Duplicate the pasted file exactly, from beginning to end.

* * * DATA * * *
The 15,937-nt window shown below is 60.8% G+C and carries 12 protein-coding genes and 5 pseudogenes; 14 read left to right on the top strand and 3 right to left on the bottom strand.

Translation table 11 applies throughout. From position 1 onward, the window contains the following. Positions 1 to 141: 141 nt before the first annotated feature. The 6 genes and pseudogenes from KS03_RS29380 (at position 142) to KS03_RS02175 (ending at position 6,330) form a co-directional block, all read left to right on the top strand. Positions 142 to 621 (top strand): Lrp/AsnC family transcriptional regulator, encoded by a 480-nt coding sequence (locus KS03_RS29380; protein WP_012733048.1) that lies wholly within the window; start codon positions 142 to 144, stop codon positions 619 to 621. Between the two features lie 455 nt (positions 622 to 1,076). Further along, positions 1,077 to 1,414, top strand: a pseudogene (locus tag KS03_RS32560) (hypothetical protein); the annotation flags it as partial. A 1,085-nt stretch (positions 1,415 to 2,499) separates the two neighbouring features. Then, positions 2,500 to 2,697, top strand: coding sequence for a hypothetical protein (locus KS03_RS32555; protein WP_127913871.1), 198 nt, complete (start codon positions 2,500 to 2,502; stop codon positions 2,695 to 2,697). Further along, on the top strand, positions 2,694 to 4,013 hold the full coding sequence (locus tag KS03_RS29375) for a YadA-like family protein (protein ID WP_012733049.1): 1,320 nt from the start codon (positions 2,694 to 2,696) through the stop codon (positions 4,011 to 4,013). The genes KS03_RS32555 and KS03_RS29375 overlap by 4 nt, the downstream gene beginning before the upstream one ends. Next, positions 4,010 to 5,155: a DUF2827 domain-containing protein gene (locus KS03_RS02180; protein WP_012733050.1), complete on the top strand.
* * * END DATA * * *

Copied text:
The 15,937-nt window shown below is 60.8% G+C and carries 12 protein-coding genes and 5 pseudogenes; 14 read left to right on the top strand and 3 right to left on the bottom strand.

Translation table 11 applies throughout. From position 1 onward, the window contains the following. Positions 1 to 141: 141 nt before the first annotated feature. The 6 genes and pseudogenes from KS03_RS29380 (at position 142) to KS03_RS02175 (ending at position 6,330) form a co-directional block, all read left to right on the top strand. Positions 142 to 621 (top strand): Lrp/AsnC family transcriptional regulator, encoded by a 480-nt coding sequence (locus KS03_RS29380; protein WP_012733048.1) that lies wholly within the window; start codon positions 142 to 144, stop codon positions 619 to 621. Between the two features lie 455 nt (positions 622 to 1,076). Further along, positions 1,077 to 1,414, top strand: a pseudogene (locus tag KS03_RS32560) (hypothetical protein); the annotation flags it as partial. A 1,085-nt stretch (positions 1,415 to 2,499) separates the two neighbouring features. Then, positions 2,500 to 2,697, top strand: coding sequence for a hypothetical protein (locus KS03_RS32555; protein WP_127913871.1), 198 nt, complete (start codon positions 2,500 to 2,502; stop codon positions 2,695 to 2,697). Further along, on the top strand, positions 2,694 to 4,013 hold the full coding sequence (locus tag KS03_RS29375) for a YadA-like family protein (protein ID WP_012733049.1): 1,320 nt from the start codon (positions 2,694 to 2,696) through the stop codon (positions 4,011 to 4,013). The genes KS03_RS32555 and KS03_RS29375 overlap by 4 nt, the downstream gene beginning before the upstream one ends. Next, positions 4,010 to 5,155: a DUF2827 domain-containing protein gene (locus KS03_RS02180; protein WP_012733050.1), complete on the top strand.